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“You’re not going to die from lack of sleep,” my doctor said. “If that’s what you’re worried about.”
Well, I hadn’t been worrying about that, but now I was. That and going insane due to insomnia.
“People in war-torn countries go days without sleep, and they survive,” she said with a satisfied look on her face.
“Thanks. That’s super helpful,” I thought.
It felt like I hadn’t slept in years – though it had probably only been a few weeks.
It started when my three-month-old son went through his first sleep regression. He was up almost every hour, every night, for a week. And this was after three months of getting up with him several times each night to breastfeed.
My internal body clock was a mess. His regression had been the last straw. I would lie in bed for hours until sunrise, unable to turn off my brain that was a whir of anxiety.
I watched the clock slowly tick forward, as minutes turned into hours. I loathed my husband sleeping soundly beside me.
Some nights I woke up and asked him to hold me, my body swimming with anxiety. But then I felt guilty about ruining his sleep, too. So, I tried to manage it on my own. I counted backward from 500, took melatonin, and listened to meditation apps.
None of it worked.
“I need sleeping pills,” I said to my doctor. “If I can just get a good night’s sleep, I know this anxiety will go away.”
“We don’t like to give breastfeeding mothers sleeping pills,” she said. “But let me see what I can do.”
She gave me some pills but they had no effect. The anxiety in my head was like a constant buzzing, a swarm of bees pressing down on my brain.
I researched proper sleep hygiene and started following the rules religiously. No caffeine or alcohol, no naps, no food after 8 p.m. and no screens before bed.
I also walked for hours with the baby in the stroller, convincing myself I could physically exhaust myself into sleep. But it never worked. My mind had taken complete control of my body. I felt different – I could tell there had been some chemical change in my brain.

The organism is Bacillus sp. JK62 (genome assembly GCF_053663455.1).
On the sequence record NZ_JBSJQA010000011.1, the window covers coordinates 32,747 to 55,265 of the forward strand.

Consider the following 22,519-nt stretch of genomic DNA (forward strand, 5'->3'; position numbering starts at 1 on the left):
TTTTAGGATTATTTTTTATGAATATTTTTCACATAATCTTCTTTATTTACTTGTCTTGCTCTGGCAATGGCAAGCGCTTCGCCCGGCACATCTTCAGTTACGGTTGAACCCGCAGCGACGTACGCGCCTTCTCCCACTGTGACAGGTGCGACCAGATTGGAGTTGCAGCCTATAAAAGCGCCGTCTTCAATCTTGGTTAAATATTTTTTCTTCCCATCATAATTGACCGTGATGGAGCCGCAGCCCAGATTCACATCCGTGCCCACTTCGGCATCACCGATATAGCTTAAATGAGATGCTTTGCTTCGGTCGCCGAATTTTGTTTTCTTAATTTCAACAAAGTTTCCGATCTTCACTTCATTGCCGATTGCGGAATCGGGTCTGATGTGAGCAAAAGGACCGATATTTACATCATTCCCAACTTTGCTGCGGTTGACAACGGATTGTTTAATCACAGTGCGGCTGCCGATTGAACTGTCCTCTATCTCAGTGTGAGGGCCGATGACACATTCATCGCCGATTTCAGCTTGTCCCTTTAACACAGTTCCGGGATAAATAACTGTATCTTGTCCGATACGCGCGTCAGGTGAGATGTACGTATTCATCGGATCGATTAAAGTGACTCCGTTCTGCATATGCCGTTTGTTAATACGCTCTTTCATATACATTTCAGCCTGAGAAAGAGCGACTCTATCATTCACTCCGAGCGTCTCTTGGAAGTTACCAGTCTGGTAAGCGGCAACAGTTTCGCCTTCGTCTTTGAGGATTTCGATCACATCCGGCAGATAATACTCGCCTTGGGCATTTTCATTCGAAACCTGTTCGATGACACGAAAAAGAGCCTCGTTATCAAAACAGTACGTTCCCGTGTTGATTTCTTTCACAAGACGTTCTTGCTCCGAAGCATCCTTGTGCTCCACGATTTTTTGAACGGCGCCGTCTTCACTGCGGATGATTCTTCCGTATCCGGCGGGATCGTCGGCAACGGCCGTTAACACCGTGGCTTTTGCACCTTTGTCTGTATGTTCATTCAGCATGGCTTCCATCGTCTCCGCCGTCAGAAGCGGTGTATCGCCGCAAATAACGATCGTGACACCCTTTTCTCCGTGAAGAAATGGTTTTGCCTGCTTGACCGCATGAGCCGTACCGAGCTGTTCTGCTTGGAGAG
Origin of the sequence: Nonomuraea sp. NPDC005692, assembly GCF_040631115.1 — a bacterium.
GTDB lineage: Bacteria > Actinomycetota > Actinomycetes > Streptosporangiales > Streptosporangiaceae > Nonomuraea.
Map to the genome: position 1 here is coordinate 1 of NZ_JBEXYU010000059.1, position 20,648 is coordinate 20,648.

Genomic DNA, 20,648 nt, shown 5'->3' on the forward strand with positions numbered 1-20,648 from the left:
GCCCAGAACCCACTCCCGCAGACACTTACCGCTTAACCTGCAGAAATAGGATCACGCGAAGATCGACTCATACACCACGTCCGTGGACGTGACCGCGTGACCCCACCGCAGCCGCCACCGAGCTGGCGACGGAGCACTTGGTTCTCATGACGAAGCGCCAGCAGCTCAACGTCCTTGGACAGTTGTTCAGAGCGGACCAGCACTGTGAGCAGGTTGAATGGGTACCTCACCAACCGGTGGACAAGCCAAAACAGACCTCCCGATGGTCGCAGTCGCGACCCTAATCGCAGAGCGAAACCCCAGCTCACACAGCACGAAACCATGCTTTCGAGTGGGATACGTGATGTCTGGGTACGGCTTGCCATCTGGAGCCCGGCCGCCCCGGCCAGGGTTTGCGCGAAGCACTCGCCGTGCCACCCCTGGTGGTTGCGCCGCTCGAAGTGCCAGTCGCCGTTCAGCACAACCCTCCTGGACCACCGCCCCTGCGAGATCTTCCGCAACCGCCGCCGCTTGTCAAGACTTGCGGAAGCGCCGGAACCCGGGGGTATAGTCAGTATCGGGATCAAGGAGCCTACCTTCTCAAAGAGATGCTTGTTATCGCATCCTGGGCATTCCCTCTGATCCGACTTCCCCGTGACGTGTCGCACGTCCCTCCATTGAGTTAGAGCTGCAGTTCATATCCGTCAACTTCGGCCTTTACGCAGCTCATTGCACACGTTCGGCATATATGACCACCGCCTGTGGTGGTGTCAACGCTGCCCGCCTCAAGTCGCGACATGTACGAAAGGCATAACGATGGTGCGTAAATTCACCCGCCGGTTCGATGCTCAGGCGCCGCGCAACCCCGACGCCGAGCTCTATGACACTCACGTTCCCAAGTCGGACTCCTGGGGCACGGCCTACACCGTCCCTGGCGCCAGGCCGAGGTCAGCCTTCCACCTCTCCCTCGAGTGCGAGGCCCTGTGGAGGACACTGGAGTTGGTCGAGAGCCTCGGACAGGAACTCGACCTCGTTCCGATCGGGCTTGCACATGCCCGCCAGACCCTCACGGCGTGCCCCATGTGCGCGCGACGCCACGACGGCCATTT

Every morning I asked myself, “Is this normal? Do I feel normal right now? What is feeling normal?”
I felt myself slowly slipping away. Each day without sleep compounded my anxiety – I couldn’t sleep because I was anxious. I was anxious because I couldn’t sleep. It was a vicious cycle, an insomniac snake eating its own tail.
Though I know now that I had postpartum anxiety, I refused to believe it at the time. “I am strong,” I told myself. Strong was how I saw myself; it was part of my identity. If I wasn’t strong, what was I? Who was I?
I was stressed, tense, frantic. I held myself so taut – my body was wound up like a coiled spring. I couldn’t eat – I lost 20 pounds. I had no idea who I was any more.
Several times, my anxiety was so bad that my milk wouldn’t let down while I was trying to breastfeed my son. I had never given my son formula, and when I tried to, he wouldn’t take it. Every time my milk wouldn’t come in, I broke down, praying that my stash in the freezer would see me through each episode.
My husband left for work every morning, and I would sit in our living room in a panic, realizing I had to make it through 10 hours without him. I loved my child more than words could ever express, but the thought of being alone with him all day while I was hanging on by a thread terrified me.
I went back to the doctor.
“These pills aren’t working,” I told her. “I need something stronger.”
She gave in and prescribed Ativan. “Make sure you follow the dosage correctly. These are benzodiazepines. Tranquilizers. They are highly addictive.”
I was scared. I took the Ativan.
For a week, I went to bed in our spare bedroom so my husband wouldn’t wake me up when he got up to feed the baby in the night. If insomnia had felt lonely before, it felt infinitely lonelier sleeping by myself in a separate room.
I’d lie in bed and think of my mother, 25 years deceased, and wish I could feel her comforting arms around me.
The pills helped – they calmed my nerves so that by 3 or 4 a.m., I fell into what was called light sleep. I’d wake up in the morning, but I wouldn’t feel like I had actually slept at all. This was not restorative REM sleep. This was the fast food of sleep. Crumbs of rest. It left me feeling hollow.
Eventually, I was prescribed a low dose of anti-anxiety medication by my doctor. I felt like a complete and utter failure. I believe in the importance of mental health support, the necessity of therapy and the availability of medication. I just didn’t think I was the type of person that would ever need it.
It took a while for the chemicals in my brain to even out and during that time, I continued to take Ativan. After a few weeks, sleep returned. It wasn’t great, but even a night with a few consecutive hours felt like the slumber of a thousand years. Over time, my sleep windows got longer.
Over time, I stopped relying on those little white pills. But I still have them in my bedside drawer, their mere existence often enough to keep me calm during flare-ups of sleep-induced anxiety.
My son is a good sleeper now – despite his regression, he always was. I sleep well now too, but I do it with a new-found respect for its power – and how damaging a lack of sleep is to the mind. I still follow most of my sleep hygiene rules, though not quite as religiously (a mom needs her wine).
I know myself again – and I am strong. As a mother, I know now that true strength in parenthood is about perseverance. As Churchill famously said, if you’re going through hell, keep going. And for our little boy, I’ll go on forever.
Vanessa Green lives in Hamilton.
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